A 17-month-old baby boy was murdered by his mother and her boyfriend despite being on a council "at risk" register and having already suffered a catalogue of injuries including eight fractured ribs and a broken back that left him paralyzed, a British court heard Tuesday.
The child, who along with the two adults cannot be named for legal reasons, was subjected to "a course of assaults of increasing violence" over many months at his home in North London even though he was being monitored by experts, the Old Bailey was told.
He was examined many times by doctors and was seen by a health visitor, social workers and was put on the Haringey Child Protection Register under the category of neglect and physical abuse for nine months, a jury was told.
Despite this he received numerous injuries — computer-generated images of which were shown to jurors to protect them from having to see the real thing.
Parts of the boy's fingernails and fingertips were missing, his head was covered in ulcerated sores and the skin between his upper lip and gum had been torn which, the court heard, was "highly suggestive of non-accidental injury, usually by forcing the teat of a bottle into a child's mouth or by a hard glancing blow across the mouth."
His fingernails, it was said, may have been deliberately removed.
His spine may have been broken when he was forced over the back of an adult’s knee or banister rail, jurors heard.
He also had many bruises to his face and body and was probably bitten on his scalp by a dog at the house. The baby was hit so hard on the night that he died in August last year that one of his teeth was found in his stomach.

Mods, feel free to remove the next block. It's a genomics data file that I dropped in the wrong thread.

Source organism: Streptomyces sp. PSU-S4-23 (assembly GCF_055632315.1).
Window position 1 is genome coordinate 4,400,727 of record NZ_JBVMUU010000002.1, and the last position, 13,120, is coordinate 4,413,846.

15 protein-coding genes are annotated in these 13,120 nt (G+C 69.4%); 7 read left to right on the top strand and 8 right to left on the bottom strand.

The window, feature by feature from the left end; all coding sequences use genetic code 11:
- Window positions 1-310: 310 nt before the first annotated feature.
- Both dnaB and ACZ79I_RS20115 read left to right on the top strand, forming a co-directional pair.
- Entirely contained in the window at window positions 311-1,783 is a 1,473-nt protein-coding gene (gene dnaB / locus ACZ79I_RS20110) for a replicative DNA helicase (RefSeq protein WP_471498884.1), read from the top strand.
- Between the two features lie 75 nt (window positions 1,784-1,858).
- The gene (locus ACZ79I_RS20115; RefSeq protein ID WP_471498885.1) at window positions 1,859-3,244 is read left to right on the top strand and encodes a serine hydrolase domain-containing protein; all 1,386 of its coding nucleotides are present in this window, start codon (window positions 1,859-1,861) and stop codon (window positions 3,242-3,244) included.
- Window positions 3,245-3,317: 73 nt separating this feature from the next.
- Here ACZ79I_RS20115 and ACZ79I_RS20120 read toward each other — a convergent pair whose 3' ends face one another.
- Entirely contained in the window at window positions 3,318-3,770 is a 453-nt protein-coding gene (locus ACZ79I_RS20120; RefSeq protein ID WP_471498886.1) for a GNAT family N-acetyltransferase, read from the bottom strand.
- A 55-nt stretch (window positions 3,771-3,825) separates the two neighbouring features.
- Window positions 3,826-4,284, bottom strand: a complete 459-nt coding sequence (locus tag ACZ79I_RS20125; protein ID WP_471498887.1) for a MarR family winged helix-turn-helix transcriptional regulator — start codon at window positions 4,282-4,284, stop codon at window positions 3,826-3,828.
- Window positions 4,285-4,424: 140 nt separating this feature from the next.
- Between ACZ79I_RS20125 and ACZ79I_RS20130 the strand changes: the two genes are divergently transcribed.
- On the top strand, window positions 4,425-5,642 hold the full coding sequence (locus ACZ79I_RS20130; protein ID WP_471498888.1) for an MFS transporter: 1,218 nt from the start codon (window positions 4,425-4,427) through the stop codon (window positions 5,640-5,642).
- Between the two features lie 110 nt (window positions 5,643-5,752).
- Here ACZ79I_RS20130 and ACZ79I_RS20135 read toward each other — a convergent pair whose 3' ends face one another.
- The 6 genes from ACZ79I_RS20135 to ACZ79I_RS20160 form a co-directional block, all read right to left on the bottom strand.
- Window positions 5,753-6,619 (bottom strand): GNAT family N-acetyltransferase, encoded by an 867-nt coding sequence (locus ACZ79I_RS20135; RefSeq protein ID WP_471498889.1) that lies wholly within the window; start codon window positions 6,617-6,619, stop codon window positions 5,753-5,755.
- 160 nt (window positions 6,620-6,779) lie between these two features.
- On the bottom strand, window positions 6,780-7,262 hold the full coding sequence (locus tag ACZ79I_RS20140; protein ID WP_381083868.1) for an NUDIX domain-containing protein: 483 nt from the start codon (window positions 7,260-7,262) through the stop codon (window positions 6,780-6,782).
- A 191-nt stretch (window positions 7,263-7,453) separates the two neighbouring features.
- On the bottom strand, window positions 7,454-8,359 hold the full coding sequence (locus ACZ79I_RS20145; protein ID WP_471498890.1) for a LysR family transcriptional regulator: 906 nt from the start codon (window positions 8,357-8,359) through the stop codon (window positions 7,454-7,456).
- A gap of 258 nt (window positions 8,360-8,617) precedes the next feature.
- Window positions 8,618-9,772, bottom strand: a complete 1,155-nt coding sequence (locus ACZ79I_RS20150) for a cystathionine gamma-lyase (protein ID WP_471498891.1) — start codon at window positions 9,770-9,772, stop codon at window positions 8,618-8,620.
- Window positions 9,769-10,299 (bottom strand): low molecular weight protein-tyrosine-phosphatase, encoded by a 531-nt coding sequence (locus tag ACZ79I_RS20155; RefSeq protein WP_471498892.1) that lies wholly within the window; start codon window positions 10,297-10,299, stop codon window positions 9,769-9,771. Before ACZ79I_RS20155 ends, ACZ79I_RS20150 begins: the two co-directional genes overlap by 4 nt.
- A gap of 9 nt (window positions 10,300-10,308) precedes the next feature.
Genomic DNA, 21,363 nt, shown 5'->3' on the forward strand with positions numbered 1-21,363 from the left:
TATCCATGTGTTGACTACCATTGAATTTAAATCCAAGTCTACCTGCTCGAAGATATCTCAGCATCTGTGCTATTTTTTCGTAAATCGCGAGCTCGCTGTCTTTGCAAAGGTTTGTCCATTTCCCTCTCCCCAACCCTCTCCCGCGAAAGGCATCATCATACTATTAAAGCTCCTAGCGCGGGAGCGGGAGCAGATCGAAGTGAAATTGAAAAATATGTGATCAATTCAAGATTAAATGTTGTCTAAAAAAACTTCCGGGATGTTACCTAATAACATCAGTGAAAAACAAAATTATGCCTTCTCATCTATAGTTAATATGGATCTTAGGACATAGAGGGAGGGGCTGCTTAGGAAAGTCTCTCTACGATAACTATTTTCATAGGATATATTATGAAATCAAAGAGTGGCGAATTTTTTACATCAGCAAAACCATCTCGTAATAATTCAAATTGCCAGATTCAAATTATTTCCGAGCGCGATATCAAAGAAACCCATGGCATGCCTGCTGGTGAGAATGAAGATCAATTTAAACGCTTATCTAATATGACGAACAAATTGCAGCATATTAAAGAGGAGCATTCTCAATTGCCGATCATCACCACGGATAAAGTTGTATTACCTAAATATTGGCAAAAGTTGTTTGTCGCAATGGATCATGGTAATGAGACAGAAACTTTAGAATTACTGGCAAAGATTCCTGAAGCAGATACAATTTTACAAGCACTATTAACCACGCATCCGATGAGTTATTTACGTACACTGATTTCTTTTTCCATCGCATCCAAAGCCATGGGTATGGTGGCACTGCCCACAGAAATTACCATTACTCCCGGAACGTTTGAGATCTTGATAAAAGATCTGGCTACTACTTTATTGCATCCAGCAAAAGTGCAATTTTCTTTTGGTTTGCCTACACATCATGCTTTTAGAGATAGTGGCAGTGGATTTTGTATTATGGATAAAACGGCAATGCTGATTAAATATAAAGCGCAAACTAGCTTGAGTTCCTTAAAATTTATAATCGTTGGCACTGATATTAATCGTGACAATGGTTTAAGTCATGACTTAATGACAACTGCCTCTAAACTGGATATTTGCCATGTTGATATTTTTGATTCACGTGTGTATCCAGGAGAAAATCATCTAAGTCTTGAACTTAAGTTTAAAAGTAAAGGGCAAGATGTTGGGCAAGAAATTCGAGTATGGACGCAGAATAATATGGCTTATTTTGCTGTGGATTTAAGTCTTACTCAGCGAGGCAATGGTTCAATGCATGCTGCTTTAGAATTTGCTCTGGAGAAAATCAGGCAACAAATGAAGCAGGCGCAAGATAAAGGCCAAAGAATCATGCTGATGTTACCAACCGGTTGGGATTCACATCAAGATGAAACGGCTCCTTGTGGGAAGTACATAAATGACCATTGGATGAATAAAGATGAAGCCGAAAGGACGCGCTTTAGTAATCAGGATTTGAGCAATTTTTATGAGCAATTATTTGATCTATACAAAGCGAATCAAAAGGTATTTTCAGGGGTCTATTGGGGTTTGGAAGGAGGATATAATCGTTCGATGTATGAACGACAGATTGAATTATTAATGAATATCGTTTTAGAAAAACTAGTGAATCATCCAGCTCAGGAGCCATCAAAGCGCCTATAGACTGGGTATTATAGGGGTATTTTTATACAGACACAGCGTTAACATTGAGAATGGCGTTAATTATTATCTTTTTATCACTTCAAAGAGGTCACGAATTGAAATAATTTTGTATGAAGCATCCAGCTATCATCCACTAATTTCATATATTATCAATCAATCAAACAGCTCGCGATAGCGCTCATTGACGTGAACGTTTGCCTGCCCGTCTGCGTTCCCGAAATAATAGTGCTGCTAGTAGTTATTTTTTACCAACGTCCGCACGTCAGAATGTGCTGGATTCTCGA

The tot's 27-year-old mother, who has other children, her boyfriend, 32, and another man, Jason Owen, 36, all deny murder. The two men deny causing or allowing the death of a child, although the mother has admitted allowing the death of a child, but denies causing the death.
Sally O'Neill, QC, for the prosecution, told the seven men and five women of the jury: "Over the last seven or eight months of his short life (this child) was subjected to a course of assaults of increasing violence.
"The Crown's case against these defendants is that either they themselves inflicted this unlawful force on (the child) or that they participated in a joint enterprise to do so."
"The death of any child is tragic. The death of a child in these circumstances is likely to fill any reasonable person with revulsion."
The trial, expected to last up to eight weeks, continues.